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As a result of long careful study of Climatic and atmospheric conditions in different parts of the Southern Hemisphere, the Harvard Observatory had decided to transfer its southern station from Arequipa, Peru, to a site in South Africa, probably in or near Bloemfontein. It is expected that observations will begin there within a few months.
Although many successful results have been obtained at Arequipa during the past 35 years, the meterological conditions during the southern summer are rather unfavorable to astronomical observations. For this reason the Observatory has been experimenting in various South African regions for the past few years. After extensive observations, it appears, according to the scientists investigating the subject that during the cloudy season, the sky of the South African plateau is much clearer than that prevailing in Peru.
Several sections of the Dark Convent have been investigated under the superintendance of Professor Harlow Shapley, Director of the Harvard Observatory; Hanover, Johannesbury, and Bloemfontein have all been found favorable for stellar observations. The last-site mentioned is on the whole the best of the three, according to the authorities, and will probably be selected.
Arequipa, the present observation site, has had a long and varied history. An elevated site about 25 miles east of Lima was temporarily chosen in 1889, principally as a point of observation from which to continue the work in photometry and spectroscopic survey begun in the Northern Hemisphere at the University. But Mount Harvard, as this spot was named, proved almost impossible for observations during the rainy season from October to May; when clouds cover the sky almost continuously. Other points in Peru and Chile were visited, and Arequipa was on the whole found to be the only practical choice. for although a station at Pampa Central, on the desort of Altacama in Chile, seemed to possess somewhat better climatic conditions, the living conditions were practically impossible.
Pickering Picks Arequipa
Professor Pickering, Director of the Observatory at that time, finally authorized the recommendation that Arequipa be chosen as the permanent Southern station. For on this site there was not only almost as good a sky as in any part of South America, but excellent living facilities were obtainable for members of the Observatory's staff. In 1890, the main equipment for the station was sent to Arequipa. Throughout the years since then the Peruvian government has in every way possible assisted the efforts of the Observatory.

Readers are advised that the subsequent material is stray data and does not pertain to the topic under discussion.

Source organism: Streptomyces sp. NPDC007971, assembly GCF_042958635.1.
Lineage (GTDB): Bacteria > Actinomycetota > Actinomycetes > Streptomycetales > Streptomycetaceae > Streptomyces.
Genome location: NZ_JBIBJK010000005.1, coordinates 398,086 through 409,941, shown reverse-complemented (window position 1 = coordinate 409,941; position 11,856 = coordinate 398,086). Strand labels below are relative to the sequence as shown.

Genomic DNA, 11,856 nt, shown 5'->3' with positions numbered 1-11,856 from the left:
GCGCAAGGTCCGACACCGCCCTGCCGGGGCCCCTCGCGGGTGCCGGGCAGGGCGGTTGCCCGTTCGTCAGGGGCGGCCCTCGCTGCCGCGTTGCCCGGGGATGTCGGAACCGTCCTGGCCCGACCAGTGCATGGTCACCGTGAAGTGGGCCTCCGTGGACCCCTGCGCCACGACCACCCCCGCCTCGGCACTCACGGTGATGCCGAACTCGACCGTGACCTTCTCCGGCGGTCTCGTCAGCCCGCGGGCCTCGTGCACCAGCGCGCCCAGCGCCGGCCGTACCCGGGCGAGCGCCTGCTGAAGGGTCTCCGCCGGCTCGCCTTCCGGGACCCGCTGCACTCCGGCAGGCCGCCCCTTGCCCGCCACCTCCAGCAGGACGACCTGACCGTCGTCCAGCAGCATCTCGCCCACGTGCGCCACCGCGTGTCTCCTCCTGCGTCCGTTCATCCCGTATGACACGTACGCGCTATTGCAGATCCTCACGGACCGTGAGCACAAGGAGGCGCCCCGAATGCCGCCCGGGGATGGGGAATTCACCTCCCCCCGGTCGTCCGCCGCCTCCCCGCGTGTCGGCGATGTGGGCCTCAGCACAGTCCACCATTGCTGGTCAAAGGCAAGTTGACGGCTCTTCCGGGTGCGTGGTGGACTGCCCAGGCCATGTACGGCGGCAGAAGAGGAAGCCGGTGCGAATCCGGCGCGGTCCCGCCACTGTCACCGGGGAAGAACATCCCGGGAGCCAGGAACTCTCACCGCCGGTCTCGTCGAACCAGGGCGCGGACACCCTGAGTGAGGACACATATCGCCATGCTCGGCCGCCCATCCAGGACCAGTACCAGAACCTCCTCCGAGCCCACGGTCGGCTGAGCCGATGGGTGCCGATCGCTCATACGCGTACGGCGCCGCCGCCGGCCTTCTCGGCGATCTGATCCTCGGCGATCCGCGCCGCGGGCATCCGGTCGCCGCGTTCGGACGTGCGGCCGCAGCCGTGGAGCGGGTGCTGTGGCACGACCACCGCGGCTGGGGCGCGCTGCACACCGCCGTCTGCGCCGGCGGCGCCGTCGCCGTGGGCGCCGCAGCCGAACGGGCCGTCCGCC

The need for a Southern Observatory is apparent if a complete survey of the stellar universe is desired. In discussing this subject in a recent issue of the Harvard Alumni Bulletin, Professor S. I. Bailey '88, Professor Emeritus of Astronomy says:
"Since the world's important observatories are situated neither on the equafor nor at the poles, let us see what the actual conditions for observation really are. It is a familiar rule, and easy to remember that the attitude of the celestial pole above the horizon is equal to the latitude of the place; for example, at the equator they are both equal to zero, and at the pole to 90 degrees, as we have seen. We may take Cambridge as an example of a typical Northern Observatory. Its latitude is North 42 degrees, but for simplicity let us call the latitude of our Observatory 45 degrees, or just half way between the pole and the equator. This is about the latitude of Montreal, and the conditions are much the same, and the quantities will be easier to remember. At latitude 45 degrees, the north celestial pole is at an altitude of 45 degrees above the northern horizon. From this pole to the equator is naturally 90 degrees, making 155 degrees: and since it is 10 degrees from any point of the horizon through the zenith to the opposite point, i. e., half a circle, we have left 15 degrees, the distance to which one can see below the equator at that latitude. That is one can see just hal way from the equator to the south pole.
Two Stations Better Than One
"In this way an observer during the course of the year can see all the stars in the sky except those within 45 degrees of the south pole. These never rise above out horizon. Without working too near the horizon where observations are unfavorable, a person at Cambridge can observe about three-fourths of the sky, and for the most part under very favorable conditions. Stars within 45 degrees on the north pole never set, so that they may be observed as continuously as the Sun permits. The position of the Earth is a good one except for for southern stars and for these one must go below the equator. It is on this account that for a long time northern one servatories have established more or less permanent branch stations in the Southern Hemisphere, and southern colonies and nations have established observatories of their own, or have encouraged their establishment by private institutions.
"In reality two stations are better than any possible single station, since at the equator, as we have seen, stars near both poles will always be too near the horizon for good observations, while at either pole, an observer would never see more than half the celestial sphere. Perhaps no better combination of two stations is possible than one anywhere in the southern temperate zone, cooperating with one similarly placed in the northern hemisphere. This has ben accomplished approximately for many years by the Harvard Observatery with its auxiliary station at Arequipa, Peru."
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